Biden tears up as he departs Delaware for the White HouseJanuary 19, 2021
President-elect Joe Biden called for national healing at a vigil for victims of the coronavirus on Tuesday, spending the eve of his inauguration by honoring the thousands of Americans who have died during the pandemic.
“To heal, we must remember. It’s hard sometimes to remember, but that’s how we heal. It’s important to do that as a nation. That’s why we’re here today,” Biden said from the Lincoln Memorial. “Between sundown and dusk, let us shine the lights in the darkness along the sacred pool of reflection and remember all whom we lost.”
Speaking from an emptied National Mall with 400 dimmed lights lining the Reflecting Pool, Biden attended an event that highlighted the pressing challenges he’ll face after he’s sworn in on Wednesday. Much of downtown D.C., including the National Mall, was shut off from the public following the deadly attack on Capitol Hill by President Donald Trump’s supporters two weeks ago, and the country’s death toll from coronavirus surpassed 400,000 earlier on Tuesday.
The memorial service prefaced an inauguration unlike any other in the country’s history, with Trump opting to spend the transition away from Washington and continuing to not directly acknowledge his electoral defeat.
Biden was joined at the vigil by future first lady Jill Biden, Vice President-elect Kamala Harris and future second gentleman Doug Emhoff. Cardinal Wilton Gregory of Washington, D.C., also spoke, and Yolanda Adams sang a rendition of “Hallelujah.” Lori Marie Key, a Michigan nurse, sang “Amazing Grace.”
After his remarks, Biden settled at Blair House, across from the White House, where presidents-elect traditionally spend the night before their inaugurations.
Biden’s appearance at the Lincoln Memorial was his second public appearance of an emotional day. He started tearing up on Tuesday afternoon as he left Delaware on his final trip to Washington before he is sworn in as the 46th president of the United States.
“I know these are dark times, but there’s always light,” Biden said in his home state.
He appeared to get choked up multiple times during his brief remarks at the National Guard headquarters in Delaware, which was named for his late son Beau. The president-elect flew to Washington after his initial plan to travel by train was nixed over security concerns.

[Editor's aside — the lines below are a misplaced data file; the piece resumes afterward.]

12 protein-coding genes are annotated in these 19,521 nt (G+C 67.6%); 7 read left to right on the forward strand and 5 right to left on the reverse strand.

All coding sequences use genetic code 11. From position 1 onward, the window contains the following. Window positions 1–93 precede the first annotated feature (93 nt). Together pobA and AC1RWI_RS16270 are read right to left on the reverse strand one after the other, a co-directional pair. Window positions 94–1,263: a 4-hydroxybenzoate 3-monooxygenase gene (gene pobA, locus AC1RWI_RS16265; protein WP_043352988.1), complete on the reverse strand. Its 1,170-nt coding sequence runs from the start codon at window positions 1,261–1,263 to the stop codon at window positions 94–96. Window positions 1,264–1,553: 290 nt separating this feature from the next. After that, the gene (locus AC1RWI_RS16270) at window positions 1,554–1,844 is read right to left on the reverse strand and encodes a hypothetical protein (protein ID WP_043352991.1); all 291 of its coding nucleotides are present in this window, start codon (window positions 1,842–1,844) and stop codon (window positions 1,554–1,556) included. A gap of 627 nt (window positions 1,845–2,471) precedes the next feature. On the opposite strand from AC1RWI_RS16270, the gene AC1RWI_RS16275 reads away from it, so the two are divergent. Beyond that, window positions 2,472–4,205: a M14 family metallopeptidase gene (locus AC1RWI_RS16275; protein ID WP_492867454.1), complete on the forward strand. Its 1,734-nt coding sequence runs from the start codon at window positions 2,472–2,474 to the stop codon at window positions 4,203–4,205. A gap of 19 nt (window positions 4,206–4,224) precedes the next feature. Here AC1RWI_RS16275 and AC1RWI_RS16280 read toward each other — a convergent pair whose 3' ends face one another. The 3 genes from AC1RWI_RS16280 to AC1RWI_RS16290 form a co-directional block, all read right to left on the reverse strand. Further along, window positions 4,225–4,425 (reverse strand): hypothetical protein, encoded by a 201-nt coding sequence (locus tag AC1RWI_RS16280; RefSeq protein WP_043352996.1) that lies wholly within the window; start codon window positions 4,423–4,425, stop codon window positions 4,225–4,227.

“It’s kind of emotional for me,” Biden acknowledged at one point.
The president-elect’s display was a striking contrast to that of the man he is succeeding, Trump, who goes to great lengths to avoid projecting vulnerability in public.
Biden’s departure remarks — which lasted less than 10 minutes — were in many ways an ode to his adopted home state of Delaware, which sent him to the U.S. Senate for the first time nearly 48 years ago. The president-elect called the state a “place of hope and light and limitless possibilities” for him and his family.
Biden also said that when he dies, “Delaware will be written on my heart,” cribbing from what James Joyce once said of Dublin.
The president-elect also hearkened back to 12 years prior when then-President-elect Barack Obama greeted him on the train platform in Washington, D.C., before they were sworn in in January 2009, and said he was on his way to “meet a Black woman of South Asian descent,” Kamala Harris, on the eve of their inauguration.
When Biden touched down Joint Base Andrews on Tuesday afternoon, the nation’s capital was under an extraordinary level of security given the violent insurrection that overtook Congress earlier this month.
More than 25,000 National Guard members have been authorized to help secure the area in the days surrounding the inauguration. And earlier on Tuesday, the National Guard announced that two Guardsmen were pulled from the security mission because of suspected ties to right-wing militia groups.
Officials have expressed concern about the risk of an “insider threat” to Biden or others during the inauguration, and are closely vetting those who are tasked with protecting the capital.